Degree:

the total number of edges at a vertex regardless of their direction. INDEGREE is the number of incoming edges at a vertex. OUTDEGREE is the number of outgoing edges at a vertex.

D-index:

index to the highest-order unequal bit position obtained by comparing two adjacent keys in a sequence of sorted keys. D is the most recent generated D-INDEX while generating a directory. A LAST ACCESSED D-INDEX in a matrix need not be the LAST D-INDEX in the matrix. The index of the highest-order unequal bit position obtained by comparing any two keys in a set of keys is equal to the D-index obtained by comparing exactly one pair of consecutive keys in the sorted sequence of the same set of keys.

Directed:

an adjective signifying unidirectionality.

Edge:

a connection between a pair of vertices in a graph; it is shown as a line. A DIRECTED EDGE is an edge which defines a connection in only one direction; it is indicated by an arrowed line. An INCOMING EDGE is an edge directed to a vertex; every vertex except a source has an incoming edge. An OUTGOING EDGE is an edge directed out of a vertex; every vertex except a sink has an outgoing edge.

Edge representation:

see section entitled "Edge Representations."

Element:

one of the members of a collection, or SET; a value located in a vector by subscripting, or a value located at the intersection of a row and a column in a matrix; one of the members of a sequence.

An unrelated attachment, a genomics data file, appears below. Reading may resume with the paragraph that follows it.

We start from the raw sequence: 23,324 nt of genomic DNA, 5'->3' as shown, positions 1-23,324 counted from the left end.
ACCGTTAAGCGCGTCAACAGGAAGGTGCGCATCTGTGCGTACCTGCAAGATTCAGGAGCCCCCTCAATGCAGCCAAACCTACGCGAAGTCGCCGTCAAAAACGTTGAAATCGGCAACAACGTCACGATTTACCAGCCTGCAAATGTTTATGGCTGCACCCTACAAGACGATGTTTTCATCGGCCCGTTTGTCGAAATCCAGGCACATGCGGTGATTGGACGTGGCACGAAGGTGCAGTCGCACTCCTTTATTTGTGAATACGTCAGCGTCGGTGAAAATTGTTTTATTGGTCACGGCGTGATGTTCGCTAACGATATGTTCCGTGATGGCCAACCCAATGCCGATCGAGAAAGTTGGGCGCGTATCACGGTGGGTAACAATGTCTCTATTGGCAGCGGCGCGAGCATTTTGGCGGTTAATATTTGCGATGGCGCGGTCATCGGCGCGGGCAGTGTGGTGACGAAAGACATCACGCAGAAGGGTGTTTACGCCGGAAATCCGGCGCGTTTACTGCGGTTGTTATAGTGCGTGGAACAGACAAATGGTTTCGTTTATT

Graph:

a set of vertices connected by edges. A DIRECTED GRAPH is a set of vertices connected by DIRECTED EDGES. A CYCLIC GRAPH is a directed graph containing at least one directed circuit. An ACYCLIC GRAPH is a directed graph containing no directed circuit. An EDGE LABELED GRAPH is a graph in which every edge has a label. A CONNECTED GRAPH is a graph having at least one semi-path from each vertex to every other vertex. An UNCONNECTED GRAPH is a graph having at least one pair of vertices not connected by any semi-path.

Index:

a position indicator along one dimension of a vector, matrix, or array. It is represented as a subscript on the vector, matrix, or array representation. An index is always relative to the first element of an array, and can be considered as a relative address.

Label:

an integer associated with a vertex or edge in a graph.

Label class:

a collection of label sets, all being associated with the same graph.

Label set:

a collection of labels associated with all vertices, or all edges in a graph.

Labeled graph:

a graph in which the vertices are identified with a set of labels or numbers in some manner. Usually the labels are the first v nonnegative integers, i.e., 0, 1, 2, . . . , v-1, where v is the number of vertices in the graph.

Left list order: